Years ago life insurance was a very simple product. It was based on a mortality table and was designed to pay your survivors a certain amount of money should you die. It had guaranteed values that were hardly good investment numbers.
In the 1970s and before life insurance was available in two ways. One way was called “term insurance.” This insurance was simply a death benefit. You might buy $10,000 for 10-years. At the end of ten years the policy would end. Whatever money you paid would be lost but your family would have been protected for that time.
The problem that occurred was that if you needed insurance again then you were 10 years older and the rates would go up. Obviously at some point the rates would become prohibitive.
To get around this people would buy the second type of coverage and that was called “permanent insurance.” This was much more expensive but was intended to be in force for the person’s “whole life.” As such it was called “whole life insurance.”
This policy would yield (usually) around three-percent cash values and in mutual companies would pay dividends although they were not guaranteed.
Some agents at that time would approach customers to use the life insurance policy as an investment one of two ways. First, simply looking at the values from the guarantees and dividends over time the policy would yield a return on money paid in. Other agents might use the “term and invest the difference approach.”
This method consisted of taking the cheapest term insurance available and using the difference between that price and the price of permanent to invest in savings or stocks.
Later this concept was fleshed out in other life insurance products and is used to this day.
The cash element of policies may be made up of many different types of investments from savings elements to stocks to bonds to variable annuities to share accounts.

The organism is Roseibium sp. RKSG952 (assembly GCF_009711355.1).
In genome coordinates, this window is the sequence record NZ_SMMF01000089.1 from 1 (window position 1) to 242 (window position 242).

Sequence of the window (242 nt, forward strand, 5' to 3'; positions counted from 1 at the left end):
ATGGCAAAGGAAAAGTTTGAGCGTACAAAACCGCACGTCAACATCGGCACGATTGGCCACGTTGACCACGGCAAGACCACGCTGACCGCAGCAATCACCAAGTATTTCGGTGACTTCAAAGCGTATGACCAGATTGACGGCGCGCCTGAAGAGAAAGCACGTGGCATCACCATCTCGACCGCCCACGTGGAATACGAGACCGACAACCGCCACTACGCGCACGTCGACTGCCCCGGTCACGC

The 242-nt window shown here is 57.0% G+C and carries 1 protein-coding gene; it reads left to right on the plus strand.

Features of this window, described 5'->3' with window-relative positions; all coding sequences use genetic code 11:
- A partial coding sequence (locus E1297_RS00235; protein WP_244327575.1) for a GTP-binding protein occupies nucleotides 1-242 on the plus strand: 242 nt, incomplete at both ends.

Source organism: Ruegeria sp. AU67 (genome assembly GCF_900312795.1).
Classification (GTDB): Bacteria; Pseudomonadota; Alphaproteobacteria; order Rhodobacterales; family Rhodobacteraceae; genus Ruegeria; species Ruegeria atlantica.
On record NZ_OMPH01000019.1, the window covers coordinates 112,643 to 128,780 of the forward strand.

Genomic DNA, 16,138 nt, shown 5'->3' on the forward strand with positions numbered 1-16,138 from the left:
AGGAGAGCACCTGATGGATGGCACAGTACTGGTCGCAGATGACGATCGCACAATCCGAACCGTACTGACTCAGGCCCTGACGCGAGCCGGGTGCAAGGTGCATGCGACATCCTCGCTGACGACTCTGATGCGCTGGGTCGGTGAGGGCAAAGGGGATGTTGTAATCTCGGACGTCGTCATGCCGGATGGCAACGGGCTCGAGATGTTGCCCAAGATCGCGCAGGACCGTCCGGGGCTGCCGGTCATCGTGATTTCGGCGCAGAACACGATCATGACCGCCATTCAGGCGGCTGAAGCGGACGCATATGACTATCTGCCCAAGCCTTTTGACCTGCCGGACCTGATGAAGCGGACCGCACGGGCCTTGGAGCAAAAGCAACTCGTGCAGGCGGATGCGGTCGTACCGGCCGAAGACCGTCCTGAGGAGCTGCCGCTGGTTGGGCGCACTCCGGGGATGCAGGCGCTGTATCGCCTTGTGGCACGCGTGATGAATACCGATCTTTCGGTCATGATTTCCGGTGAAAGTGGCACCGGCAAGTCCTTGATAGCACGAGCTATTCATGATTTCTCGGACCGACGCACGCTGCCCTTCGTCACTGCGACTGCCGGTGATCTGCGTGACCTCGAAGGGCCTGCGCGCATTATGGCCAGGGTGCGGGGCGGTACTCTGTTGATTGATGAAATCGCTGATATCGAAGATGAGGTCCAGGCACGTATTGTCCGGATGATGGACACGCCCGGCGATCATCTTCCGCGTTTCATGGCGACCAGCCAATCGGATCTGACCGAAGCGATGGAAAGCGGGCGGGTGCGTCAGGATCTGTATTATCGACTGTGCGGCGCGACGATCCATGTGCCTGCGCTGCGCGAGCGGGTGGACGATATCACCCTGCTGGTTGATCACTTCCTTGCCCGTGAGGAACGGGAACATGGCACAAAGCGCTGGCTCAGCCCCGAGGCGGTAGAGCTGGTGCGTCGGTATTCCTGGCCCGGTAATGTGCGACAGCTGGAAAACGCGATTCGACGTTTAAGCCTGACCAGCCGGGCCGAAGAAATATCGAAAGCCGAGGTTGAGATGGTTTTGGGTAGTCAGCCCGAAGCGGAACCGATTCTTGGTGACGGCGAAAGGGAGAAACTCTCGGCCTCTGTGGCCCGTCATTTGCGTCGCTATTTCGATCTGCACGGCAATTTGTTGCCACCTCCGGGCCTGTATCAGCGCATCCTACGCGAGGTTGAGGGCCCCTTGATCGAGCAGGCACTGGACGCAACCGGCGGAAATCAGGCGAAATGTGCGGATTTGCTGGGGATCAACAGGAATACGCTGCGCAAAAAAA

This all brings us back to the question “Is life insurance a good investment?
I was an agent for years and ultimately became an executive vice-president of a life insurance company. I contend that life insurance is not a good investment. Why do I say that?
Life insurance is designed for a specific reason when it comes to family life insurance. To move away from that objective can have dire consequences; you are taking chances with your family’s future.
Life insurance amounts in the purest sense are based on “human life value” with respect to debt and retirement.
What I mean is that if a 30-year-old man earns $10,000 per year, (to make it easy) then over a 35-year career he could expect to make $350,000 with an added cost-of-living factor.
This man might then insure himself for $400,000 to make sure that his family had the funds needed to complete his work should he die and if he lived he and his wife would have funds for retirement that they could annuitize or invest in some other way.
A person who was putting aside money in a bank account equivalent to the premium for this life insurance policy would no doubt have more money after 35 years.
From that standpoint life insurance is not a good investment and yet, as you can see, if the fellow simply saving money dies early, the family is in a mess.
Life insurance is not a good investment but it is not meant to be. Its purpose is first and foremost protection and unfortunately that is often forgotten.
Unfortunately due to the marketing strategies of life insurance companies, there is not always the availability of good life insurance agent like there once was. They are worth their weight in gold.
While life insurance is not a good investment, sometimes there is a life product that has been adjusted for investments. If you have a good agent that you trust, then work together to build a program.
Usually the payout from a life insurance plan is tax free. However, if the payout and the existing estate value nudges the estate over the threshold for paying no inheritance tax, then any amount over the threshold would be liable for inheritance tax
I have never met a person that erred when they put their family first.